The government should have seen it coming.
If political parties had big questions on the surgical strike by the defence forces across the border the day it was announced by the Director General Military Operations (DGMO), they kept these in abeyance. The defence forces enjoy special respect in the country and no one takes their words lightly. Thus, if they said there was such a strike then it had to be accepted at face value. Realising that they should be kept above politics and unnecessary attention Prime Minister Narendra Modi cautioned his party leaders to exercise restraint, more specifically, to avoid being jingoistic while discussing the 28 September military action in response to Uri attack. But that was too much to expect.
Soon, Defence Minister Manohar Parrikar was comparing Pakistan to an anaesthetised patient who still had no idea that surgery had already been conducted on him. While promising Pakistan a similar response if it continued with its misadventure, he compared the Indian Army to Lord Hanuman who after being made aware of its powers by him followed the instruction of the prime minister to give the Pakistanis a crushing blow. The gush media made the matter political by giving excessive credit to the political leadership — read Narendra Modi — for the decision and putting leaders before him in poor light. In election-bound Uttar Pradesh, media reports say, there are BJP posters celebrating the army’s action.
As a military action gradually took a strong political hue, the questions held in abeyance by political rivals of the BJP started flowing. The irrepressible Arvind Kejriwal took the lead by indirectly asking the government to produce the proof of the surgical strike. The Congress, while claiming all support to the government, has asked the same. One can expect other parties to join the chorus soon. By all indications, it’s going to be a dirty affair with the defence forces getting dragged into political muckraking. It’s this very scenario the prime minister wanted to avoid. However, if he wanted to convey a message to his party’s leaders and his supporters outside the party circle through his sober, statesmanlike speeches post-Uri, it never found the target.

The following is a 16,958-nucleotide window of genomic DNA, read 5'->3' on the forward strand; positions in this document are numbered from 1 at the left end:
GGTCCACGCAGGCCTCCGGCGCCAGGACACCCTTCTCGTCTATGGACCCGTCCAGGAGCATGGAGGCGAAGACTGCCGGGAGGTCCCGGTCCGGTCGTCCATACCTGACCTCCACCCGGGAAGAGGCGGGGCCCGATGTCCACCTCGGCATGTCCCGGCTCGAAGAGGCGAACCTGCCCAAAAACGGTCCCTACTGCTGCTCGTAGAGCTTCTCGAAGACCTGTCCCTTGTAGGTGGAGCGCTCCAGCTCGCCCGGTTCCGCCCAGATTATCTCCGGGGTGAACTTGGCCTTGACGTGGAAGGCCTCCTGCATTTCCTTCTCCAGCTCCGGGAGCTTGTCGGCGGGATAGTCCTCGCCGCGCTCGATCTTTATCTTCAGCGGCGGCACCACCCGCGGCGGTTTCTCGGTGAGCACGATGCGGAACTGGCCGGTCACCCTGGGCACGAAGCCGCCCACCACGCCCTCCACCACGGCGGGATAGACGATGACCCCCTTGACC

One has to be remarkably naive or full of contempt for the ability of our defence forces to conclude that they sat helpless, twiddling their thumbs when the earlier terrorist attacks or Pakistan army’s hostile actions on the border took place. They certainly deserve more respect. After all, it is a force that has defeated Pakistan four times over the last several decades. Of course, they crossed the LoC routinely to neutralise terrorists; several former generals of the army vouch for this. They had the full backing of the political leadership then as they have now. The Congress has come out with three such major strikes in UPA’s period — in 2011, 2013 and 2014.
The only difference between then and now is there’s a sexier and more macho expression for the action: surgical strike. It sounds so much better than cross-border raids! Also, the political leadership has taken the ownership of the military action openly for the first time. Take out the pompousness in all that assertion of muscular power in the media and the manufactured sense of victory — how can the killing a few terrorists make up for the loss of 18 soldiers? And, pray, what victory are we talking about? - nothing much has changed on the ground. Firing continues across LoC and Pakistan continues where it was. If it’s scared and begging for mercy from India, it’s only in our media’s imagination.
Now is the time to bring some sanity to the discourse, save diplomacy from street sentiment and insulate the defence forces from politics. India can survive with a discredited political class, a media without principles, but it cannot have its military, one of the most revered institutions, shrinking in public esteem. The prime minister must intervene quickly and put a stop to the politicisation of the action of the forces. He can begin at home, his own party.